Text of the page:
Without resources to pay salaries, as a result of the international sanctions against the new, democratically elected governing authority, it was hoped that popular anger would turn against Hamas, thus isolating it internally and externally. Some international donors said they would channel financial aid through Abbas’ office. The proper thing for Abbas to do would have been to refuse and insist, as a matter of respect for his people’s democratic choice and for the institutions of his government, that aid be directed through the normal channels. Instead, his entourage, already acting as a parallel authority, encouraged these initiatives. At the same time, Abbas and his retinue are doing their best to articulate the language which most pleases Israel and its allies in order to further distinguish themselves from Hamas. In another cynical manoeuvre, Fateh leaders now claim that the PLO, not the PA, is the true international voice of the Palestinians. This might be believable if Fateh hadn’t spent the last fifteen years gutting the representative institutions of the PLO and rendering it nothing more than an empty shell under its own control.
A key reason Palestinian voters rejected Fateh was its failure to curb the growing lawlessness which, on top of the immense suffering caused by the Israeli military dictatorship, blights the daily life of Palestinians. In fact, Fateh’s private armed militias, which do not obey commands even from Abbas, are responsible for much of the chaos. Since the Fateh-controlled PA security forces have refused to submit to the command of the democratically elected authority, Hamas understandably attempted to create a new security force to restore law and order, under the leadership of Popular Resistance Committees’ head Abu Samhadanah. Again failing to show any solidarity, or deal with the matter discreetly if the move was indeed not compatible with the law, Abbas decreed that this was illegal. Even as Israel openly threatened to murder Abu Samhadanah and other Hamas ministers, Abbas maintained his willingness to deal with any Israeli official who would tolerate him. Up to now, there is none.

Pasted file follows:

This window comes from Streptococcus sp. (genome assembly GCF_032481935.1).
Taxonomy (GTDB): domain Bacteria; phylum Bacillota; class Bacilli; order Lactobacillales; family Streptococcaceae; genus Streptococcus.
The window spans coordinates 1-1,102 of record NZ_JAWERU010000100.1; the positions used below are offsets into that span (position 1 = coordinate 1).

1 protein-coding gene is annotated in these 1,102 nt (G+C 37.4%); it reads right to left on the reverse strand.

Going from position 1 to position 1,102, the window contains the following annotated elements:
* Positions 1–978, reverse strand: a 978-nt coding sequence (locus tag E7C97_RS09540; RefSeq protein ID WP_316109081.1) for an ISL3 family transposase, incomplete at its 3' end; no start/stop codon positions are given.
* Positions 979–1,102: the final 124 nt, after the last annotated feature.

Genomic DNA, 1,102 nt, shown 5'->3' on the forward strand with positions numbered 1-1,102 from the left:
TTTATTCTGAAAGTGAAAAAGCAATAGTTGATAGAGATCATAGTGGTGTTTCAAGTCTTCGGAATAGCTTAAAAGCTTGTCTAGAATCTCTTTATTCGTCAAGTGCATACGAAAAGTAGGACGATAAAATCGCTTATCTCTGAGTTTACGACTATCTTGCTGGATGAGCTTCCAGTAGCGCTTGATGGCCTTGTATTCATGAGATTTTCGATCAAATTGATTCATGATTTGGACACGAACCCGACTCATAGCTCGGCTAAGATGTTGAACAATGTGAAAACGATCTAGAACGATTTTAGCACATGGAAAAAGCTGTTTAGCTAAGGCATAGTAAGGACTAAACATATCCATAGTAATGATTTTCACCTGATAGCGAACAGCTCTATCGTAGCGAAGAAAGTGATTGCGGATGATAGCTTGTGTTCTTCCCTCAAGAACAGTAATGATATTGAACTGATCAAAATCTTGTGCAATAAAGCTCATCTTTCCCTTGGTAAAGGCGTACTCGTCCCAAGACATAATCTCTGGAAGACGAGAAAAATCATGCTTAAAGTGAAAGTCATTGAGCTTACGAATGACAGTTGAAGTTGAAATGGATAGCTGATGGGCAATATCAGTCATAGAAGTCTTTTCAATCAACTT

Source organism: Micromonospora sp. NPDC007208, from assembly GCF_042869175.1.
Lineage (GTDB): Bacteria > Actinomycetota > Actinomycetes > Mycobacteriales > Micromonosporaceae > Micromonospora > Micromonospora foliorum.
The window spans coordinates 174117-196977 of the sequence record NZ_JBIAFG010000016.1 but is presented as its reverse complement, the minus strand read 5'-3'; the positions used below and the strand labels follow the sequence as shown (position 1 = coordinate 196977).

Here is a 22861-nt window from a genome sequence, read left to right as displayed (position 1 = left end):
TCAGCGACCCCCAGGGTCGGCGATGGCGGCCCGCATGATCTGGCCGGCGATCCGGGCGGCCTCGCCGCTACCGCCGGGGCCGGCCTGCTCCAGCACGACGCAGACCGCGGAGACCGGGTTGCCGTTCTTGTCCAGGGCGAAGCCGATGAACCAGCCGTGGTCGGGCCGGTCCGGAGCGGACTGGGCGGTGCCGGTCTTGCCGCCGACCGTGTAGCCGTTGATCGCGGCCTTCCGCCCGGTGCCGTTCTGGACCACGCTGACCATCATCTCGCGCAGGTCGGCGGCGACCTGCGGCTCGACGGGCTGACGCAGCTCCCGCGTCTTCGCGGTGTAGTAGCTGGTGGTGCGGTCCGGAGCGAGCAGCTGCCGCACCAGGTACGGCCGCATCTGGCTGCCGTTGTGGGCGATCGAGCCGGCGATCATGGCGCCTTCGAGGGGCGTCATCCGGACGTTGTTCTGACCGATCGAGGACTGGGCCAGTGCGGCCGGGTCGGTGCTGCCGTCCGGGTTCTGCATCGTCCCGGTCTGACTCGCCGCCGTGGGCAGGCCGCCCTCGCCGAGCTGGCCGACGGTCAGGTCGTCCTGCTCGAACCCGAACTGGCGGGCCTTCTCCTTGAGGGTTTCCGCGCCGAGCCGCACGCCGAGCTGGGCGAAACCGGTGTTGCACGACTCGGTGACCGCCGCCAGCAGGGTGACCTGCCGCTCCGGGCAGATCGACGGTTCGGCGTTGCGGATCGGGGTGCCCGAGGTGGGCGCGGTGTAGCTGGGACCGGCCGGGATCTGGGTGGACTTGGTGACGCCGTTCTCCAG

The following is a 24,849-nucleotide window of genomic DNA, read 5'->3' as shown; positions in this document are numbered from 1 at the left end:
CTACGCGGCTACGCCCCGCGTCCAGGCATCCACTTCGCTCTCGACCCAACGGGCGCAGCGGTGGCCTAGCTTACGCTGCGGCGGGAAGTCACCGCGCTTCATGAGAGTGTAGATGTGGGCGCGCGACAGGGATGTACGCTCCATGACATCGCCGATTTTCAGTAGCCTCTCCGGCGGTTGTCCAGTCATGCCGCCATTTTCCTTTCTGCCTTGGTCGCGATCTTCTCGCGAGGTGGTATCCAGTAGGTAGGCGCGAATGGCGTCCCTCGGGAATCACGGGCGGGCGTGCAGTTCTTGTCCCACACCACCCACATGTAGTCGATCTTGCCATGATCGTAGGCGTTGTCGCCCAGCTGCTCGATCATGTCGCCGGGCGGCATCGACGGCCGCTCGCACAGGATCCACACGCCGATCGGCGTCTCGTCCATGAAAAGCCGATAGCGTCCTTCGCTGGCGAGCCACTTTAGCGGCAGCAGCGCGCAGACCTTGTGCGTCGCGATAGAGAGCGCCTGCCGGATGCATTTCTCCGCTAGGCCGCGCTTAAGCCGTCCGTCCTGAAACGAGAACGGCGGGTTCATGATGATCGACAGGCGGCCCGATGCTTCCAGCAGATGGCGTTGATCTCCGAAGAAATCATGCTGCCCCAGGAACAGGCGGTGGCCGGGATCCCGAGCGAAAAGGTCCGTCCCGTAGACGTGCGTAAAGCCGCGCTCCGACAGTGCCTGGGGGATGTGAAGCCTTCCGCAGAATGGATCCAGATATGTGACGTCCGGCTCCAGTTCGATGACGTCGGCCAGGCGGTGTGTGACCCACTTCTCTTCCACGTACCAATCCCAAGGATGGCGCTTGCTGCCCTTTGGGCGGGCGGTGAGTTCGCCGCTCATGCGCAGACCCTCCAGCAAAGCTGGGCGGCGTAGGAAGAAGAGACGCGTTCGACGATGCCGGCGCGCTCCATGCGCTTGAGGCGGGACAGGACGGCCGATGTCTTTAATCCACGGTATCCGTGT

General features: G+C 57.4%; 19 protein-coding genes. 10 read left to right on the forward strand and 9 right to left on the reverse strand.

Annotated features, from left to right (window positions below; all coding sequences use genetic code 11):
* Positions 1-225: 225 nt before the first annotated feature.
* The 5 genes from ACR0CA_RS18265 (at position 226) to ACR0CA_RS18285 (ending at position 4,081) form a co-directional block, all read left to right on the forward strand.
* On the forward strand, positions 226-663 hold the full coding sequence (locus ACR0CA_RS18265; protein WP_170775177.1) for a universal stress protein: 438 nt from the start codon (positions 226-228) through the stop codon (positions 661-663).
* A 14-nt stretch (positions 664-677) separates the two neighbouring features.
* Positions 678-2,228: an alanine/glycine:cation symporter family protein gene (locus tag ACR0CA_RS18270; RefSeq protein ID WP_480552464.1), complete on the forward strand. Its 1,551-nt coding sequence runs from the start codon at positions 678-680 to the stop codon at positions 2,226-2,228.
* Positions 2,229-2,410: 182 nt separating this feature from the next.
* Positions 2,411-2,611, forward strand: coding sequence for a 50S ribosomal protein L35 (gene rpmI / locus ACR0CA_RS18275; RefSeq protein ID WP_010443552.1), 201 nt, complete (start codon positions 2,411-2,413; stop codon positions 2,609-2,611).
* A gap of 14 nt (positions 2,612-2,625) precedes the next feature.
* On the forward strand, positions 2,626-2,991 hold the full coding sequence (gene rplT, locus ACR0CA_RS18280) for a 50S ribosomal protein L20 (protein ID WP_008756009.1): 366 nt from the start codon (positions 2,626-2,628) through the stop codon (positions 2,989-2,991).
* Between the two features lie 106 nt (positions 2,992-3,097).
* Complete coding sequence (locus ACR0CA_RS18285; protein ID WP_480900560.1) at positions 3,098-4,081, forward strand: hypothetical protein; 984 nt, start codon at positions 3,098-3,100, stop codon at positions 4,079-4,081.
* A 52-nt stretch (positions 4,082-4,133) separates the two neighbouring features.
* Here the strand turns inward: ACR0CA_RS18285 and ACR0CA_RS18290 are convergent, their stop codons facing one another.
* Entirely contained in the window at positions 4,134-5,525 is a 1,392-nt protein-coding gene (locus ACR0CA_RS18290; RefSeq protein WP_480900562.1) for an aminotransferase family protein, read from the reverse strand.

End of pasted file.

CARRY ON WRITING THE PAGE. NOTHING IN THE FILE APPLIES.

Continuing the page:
Perhaps Abbas expects that his actions will endear him to the so-called international community and, as a result, there will be a gradual coup to return him and his allies to power. Abbas is dealing with PA Prime Minister Ismael Haniyeh exactly as Yasser Arafat dealt with Abbas when Abbas was prime minister. Except in the latter case, the struggle was confined to the person of Abbas who was imposed on Arafat by foreign powers. Now the situation is much more serious because Abbas, at the head of a discredited political force, is trying to frustrate the clearly expressed will of that segment of the Palestinian nation that was permitted to vote.